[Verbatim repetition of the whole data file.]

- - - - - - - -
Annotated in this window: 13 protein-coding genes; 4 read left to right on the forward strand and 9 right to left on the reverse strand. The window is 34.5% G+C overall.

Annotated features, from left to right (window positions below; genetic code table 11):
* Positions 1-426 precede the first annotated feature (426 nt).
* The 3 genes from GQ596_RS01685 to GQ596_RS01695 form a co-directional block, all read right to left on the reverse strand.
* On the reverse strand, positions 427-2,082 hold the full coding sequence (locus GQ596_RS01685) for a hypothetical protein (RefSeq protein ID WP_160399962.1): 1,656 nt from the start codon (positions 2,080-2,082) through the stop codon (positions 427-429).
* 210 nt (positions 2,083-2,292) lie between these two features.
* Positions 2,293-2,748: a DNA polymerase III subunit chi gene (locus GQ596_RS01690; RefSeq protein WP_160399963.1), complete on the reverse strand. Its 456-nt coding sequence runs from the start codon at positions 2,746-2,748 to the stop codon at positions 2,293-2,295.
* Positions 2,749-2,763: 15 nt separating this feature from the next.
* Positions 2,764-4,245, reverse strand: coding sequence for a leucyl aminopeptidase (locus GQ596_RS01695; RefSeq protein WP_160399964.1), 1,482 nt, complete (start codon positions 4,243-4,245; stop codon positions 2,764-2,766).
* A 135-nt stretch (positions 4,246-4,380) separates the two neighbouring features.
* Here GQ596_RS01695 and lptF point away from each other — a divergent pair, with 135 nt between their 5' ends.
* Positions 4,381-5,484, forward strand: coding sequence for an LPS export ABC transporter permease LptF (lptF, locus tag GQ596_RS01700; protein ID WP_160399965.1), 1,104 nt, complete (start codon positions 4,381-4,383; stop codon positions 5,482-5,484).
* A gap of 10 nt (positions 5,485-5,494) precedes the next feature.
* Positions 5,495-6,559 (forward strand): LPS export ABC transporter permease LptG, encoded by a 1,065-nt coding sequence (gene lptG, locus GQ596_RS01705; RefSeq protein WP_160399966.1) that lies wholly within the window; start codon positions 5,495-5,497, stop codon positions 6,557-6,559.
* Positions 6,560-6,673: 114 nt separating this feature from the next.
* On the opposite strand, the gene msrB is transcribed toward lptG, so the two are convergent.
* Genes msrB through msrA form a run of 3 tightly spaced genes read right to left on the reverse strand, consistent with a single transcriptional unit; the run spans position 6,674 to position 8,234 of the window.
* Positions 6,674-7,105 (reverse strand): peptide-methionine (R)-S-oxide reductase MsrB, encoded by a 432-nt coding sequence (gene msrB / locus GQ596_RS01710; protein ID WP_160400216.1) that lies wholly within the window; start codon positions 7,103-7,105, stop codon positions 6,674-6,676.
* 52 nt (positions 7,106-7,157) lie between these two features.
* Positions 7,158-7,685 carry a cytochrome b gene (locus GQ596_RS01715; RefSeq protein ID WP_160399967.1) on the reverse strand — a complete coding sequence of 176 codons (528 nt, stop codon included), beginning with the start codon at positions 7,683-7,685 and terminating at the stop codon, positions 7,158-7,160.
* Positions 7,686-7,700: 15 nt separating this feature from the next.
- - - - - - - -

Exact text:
Annotated in this window: 13 protein-coding genes; 4 read left to right on the forward strand and 9 right to left on the reverse strand. The window is 34.5% G+C overall.

Annotated features, from left to right (window positions below; genetic code table 11):
* Positions 1-426 precede the first annotated feature (426 nt).
* The 3 genes from GQ596_RS01685 to GQ596_RS01695 form a co-directional block, all read right to left on the reverse strand.
* On the reverse strand, positions 427-2,082 hold the full coding sequence (locus GQ596_RS01685) for a hypothetical protein (RefSeq protein ID WP_160399962.1): 1,656 nt from the start codon (positions 2,080-2,082) through the stop codon (positions 427-429).
* 210 nt (positions 2,083-2,292) lie between these two features.
* Positions 2,293-2,748: a DNA polymerase III subunit chi gene (locus GQ596_RS01690; RefSeq protein WP_160399963.1), complete on the reverse strand. Its 456-nt coding sequence runs from the start codon at positions 2,746-2,748 to the stop codon at positions 2,293-2,295.
* Positions 2,749-2,763: 15 nt separating this feature from the next.
* Positions 2,764-4,245, reverse strand: coding sequence for a leucyl aminopeptidase (locus GQ596_RS01695; RefSeq protein WP_160399964.1), 1,482 nt, complete (start codon positions 4,243-4,245; stop codon positions 2,764-2,766).
* A 135-nt stretch (positions 4,246-4,380) separates the two neighbouring features.
* Here GQ596_RS01695 and lptF point away from each other — a divergent pair, with 135 nt between their 5' ends.
* Positions 4,381-5,484, forward strand: coding sequence for an LPS export ABC transporter permease LptF (lptF, locus tag GQ596_RS01700; protein ID WP_160399965.1), 1,104 nt, complete (start codon positions 4,381-4,383; stop codon positions 5,482-5,484).
* A gap of 10 nt (positions 5,485-5,494) precedes the next feature.
* Positions 5,495-6,559 (forward strand): LPS export ABC transporter permease LptG, encoded by a 1,065-nt coding sequence (gene lptG, locus GQ596_RS01705; RefSeq protein WP_160399966.1) that lies wholly within the window; start codon positions 5,495-5,497, stop codon positions 6,557-6,559.
* Positions 6,560-6,673: 114 nt separating this feature from the next.
* On the opposite strand, the gene msrB is transcribed toward lptG, so the two are convergent.
* Genes msrB through msrA form a run of 3 tightly spaced genes read right to left on the reverse strand, consistent with a single transcriptional unit; the run spans position 6,674 to position 8,234 of the window.
* Positions 6,674-7,105 (reverse strand): peptide-methionine (R)-S-oxide reductase MsrB, encoded by a 432-nt coding sequence (gene msrB / locus GQ596_RS01710; protein ID WP_160400216.1) that lies wholly within the window; start codon positions 7,103-7,105, stop codon positions 6,674-6,676.
* 52 nt (positions 7,106-7,157) lie between these two features.
* Positions 7,158-7,685 carry a cytochrome b gene (locus GQ596_RS01715; RefSeq protein ID WP_160399967.1) on the reverse strand — a complete coding sequence of 176 codons (528 nt, stop codon included), beginning with the start codon at positions 7,683-7,685 and terminating at the stop codon, positions 7,158-7,160.
* Positions 7,686-7,700: 15 nt separating this feature from the next.